Draghi's been the emperor with no clothes, and he has to sort of fill his closet and look like he's got real clothes now, because we noticed the
fact that he didn't have any clothes. We can no longer turn a blind eye to this. And so, he actually has to act on quantitative easing.
That said, it is a different direction. I do think the Fed will get liftoff this year, but take the word "patience" in their statement very
seriously. They will be very slow on liftoff. In fact, we expect to end the year with the Fed funds rate 50 basis points. That's a very small half
percent increase in rates.
And I think what's important about all this is the Fed is worried that we've now got different kinds of monetary policy. We now have, instead of
coordinated policies, we've got competitive polices in the US and abroad, the US trying to liftoff on rates at the very time Japan and Europe are
trying to stimulate more and make monetary policy easier rather than not quite as easy.
LAKE: That's right. Well, these are certainly uncertain times. In those, there's always opportunity, Diane. We appreciate you helping us
sort through it and make some sense of it. Diane Swonk, always great to see you.
SWONK: You, too.
LAKE: Now, one of the issues that also weighing on the market today. JPMorgan Chase disappointed investors Wednesday, announcing revenue and
profit missed targets in the fourth quarter. It blamed increased legal costs. CEO Jamie Dimon said his bank is "under assault" from regulators.
Wells Fargo released earnings that hit expectations. Earnings were up from last year. Bank of America, CitiGroup, and Goldman Sachs will share
their earnings at the end of the week.
CNN Money digital correspondent Paul La Monica joins us now. He's been watching it all. Paul, Jamie Dimon was the star, the outperformer for
so long. It seems that we continue to be on this streak where every quarter, we're having a little bit of difficulty. What do you make of the
earnings and this idea that they're under assault?
PAUL LA MONICA, CNN MONEY DIGITAL CORRESPONDENT: It shows that Dimon is as feisty as always. He is very blunt, he is not afraid to say how he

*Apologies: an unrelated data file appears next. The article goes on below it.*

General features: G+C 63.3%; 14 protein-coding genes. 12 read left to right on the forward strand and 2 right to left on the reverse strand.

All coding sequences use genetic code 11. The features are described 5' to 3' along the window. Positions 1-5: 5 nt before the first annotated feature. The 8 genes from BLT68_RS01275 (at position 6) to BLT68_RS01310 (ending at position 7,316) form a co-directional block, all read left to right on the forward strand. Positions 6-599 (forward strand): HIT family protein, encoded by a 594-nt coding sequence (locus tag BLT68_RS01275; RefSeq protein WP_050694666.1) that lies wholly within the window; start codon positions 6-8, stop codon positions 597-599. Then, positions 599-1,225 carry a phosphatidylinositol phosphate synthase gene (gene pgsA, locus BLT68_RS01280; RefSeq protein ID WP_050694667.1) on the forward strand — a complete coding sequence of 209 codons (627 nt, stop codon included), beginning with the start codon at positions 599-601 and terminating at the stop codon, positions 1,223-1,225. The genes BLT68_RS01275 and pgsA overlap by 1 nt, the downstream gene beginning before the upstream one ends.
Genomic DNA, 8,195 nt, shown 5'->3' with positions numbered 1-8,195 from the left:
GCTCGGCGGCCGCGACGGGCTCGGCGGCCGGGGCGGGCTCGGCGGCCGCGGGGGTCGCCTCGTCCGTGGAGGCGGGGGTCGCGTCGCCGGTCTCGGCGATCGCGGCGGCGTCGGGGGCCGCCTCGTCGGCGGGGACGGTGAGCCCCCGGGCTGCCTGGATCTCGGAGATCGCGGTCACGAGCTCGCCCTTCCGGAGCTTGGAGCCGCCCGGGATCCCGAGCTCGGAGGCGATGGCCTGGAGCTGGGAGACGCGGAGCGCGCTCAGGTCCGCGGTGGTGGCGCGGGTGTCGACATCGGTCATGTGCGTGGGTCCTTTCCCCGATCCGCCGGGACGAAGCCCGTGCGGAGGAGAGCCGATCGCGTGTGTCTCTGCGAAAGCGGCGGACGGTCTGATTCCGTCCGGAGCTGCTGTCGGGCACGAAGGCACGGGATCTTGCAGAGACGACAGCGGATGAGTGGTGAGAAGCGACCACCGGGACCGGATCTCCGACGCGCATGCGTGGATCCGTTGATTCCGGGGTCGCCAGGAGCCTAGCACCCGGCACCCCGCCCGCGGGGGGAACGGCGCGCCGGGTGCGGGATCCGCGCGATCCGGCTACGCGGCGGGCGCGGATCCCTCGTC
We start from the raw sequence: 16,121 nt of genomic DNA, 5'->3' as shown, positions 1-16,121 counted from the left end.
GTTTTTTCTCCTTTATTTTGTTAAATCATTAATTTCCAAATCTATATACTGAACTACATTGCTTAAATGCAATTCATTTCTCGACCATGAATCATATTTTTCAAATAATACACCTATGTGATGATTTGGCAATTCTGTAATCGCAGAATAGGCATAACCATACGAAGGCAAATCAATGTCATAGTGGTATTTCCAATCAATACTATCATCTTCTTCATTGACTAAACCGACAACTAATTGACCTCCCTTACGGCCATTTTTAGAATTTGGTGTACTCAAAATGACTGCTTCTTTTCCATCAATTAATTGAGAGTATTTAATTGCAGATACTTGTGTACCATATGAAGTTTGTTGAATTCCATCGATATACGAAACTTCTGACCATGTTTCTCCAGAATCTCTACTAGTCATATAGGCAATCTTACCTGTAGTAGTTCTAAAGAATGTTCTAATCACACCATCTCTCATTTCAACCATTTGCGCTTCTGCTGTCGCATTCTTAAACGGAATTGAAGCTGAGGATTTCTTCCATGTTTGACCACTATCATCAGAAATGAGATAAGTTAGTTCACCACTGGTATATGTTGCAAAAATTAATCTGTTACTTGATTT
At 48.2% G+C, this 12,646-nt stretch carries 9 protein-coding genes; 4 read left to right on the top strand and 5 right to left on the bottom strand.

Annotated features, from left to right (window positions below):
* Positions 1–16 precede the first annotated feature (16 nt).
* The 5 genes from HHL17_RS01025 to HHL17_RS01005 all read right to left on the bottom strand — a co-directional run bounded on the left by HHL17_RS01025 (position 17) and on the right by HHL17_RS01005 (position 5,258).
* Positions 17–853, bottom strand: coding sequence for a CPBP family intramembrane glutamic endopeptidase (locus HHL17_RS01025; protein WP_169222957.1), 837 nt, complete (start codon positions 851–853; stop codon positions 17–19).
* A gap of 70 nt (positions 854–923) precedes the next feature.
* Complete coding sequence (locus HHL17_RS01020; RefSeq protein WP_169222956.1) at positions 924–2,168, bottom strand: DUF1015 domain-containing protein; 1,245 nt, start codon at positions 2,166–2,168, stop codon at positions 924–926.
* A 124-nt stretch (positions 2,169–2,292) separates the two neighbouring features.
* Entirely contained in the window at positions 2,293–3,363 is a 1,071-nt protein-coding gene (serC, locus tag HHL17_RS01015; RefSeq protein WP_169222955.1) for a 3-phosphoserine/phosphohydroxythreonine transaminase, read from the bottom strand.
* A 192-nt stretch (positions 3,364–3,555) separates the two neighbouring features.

feels. And that's admirable when a lot of CEOs are lapsing into corporate jargon, but I think saying that they're "under assault" might be a little
Yes, it is true that there are now a lot of regulatory agencies around the world, and I think he's complaining that his bank and many others have
so many different agencies that they have report to. There seems to be many sins that they've been paying for from the financial crisis, and then
other things keep cropping up.
The most recent one -- more than a billion-dollar legal charge in this quarter that weighed down profit, that's tied in large part to allegations
of foreign exchange manipulation.
LA MONICA: JPMorgan Chase has already agreed to a settlement there. So, I think he's just concerned that when is this all going to end?
They're very, I guess, convenient whipping posts.
LAKE: Yes. I think investors are concerned about where it's going to end, too. I think they thought that this was temporary, and now there's
some suggestion that this is the new normal for banks, the governments trying to turn them into something other than money-printing machines,
although they still make billions of profits, and turn them into a business that looks a lot different.
Are they not going to be the sort of leadership for the stock market that they were? Or is it just a case the investment banks are going to
suffer, maybe other banks are going to do better?
LA MONICA: I think it's possible that all of the big banks with Wall Street ties are going to have to cut back a little bit on the trading that
they do, and that's probably something that's unsettling investors. They got used to viewing bank stocks as if they were they new sexy tech stocks
of 2006, 2007 and early 2008.
LAKE: Because they made that much money.
LA MONICA: Because they were making that much money.
LAKE: They were making as much money.
LA MONICA: Now, don't get me wrong, here. JPMorgan Chase still made almost $5 billion in the last quarter, so Dimon -- the cries of being under
assault, they don't exactly ring true. I think the concern going forward is, will they be forced to raise more capital that hurts profits? Will
there be more calls to break them up?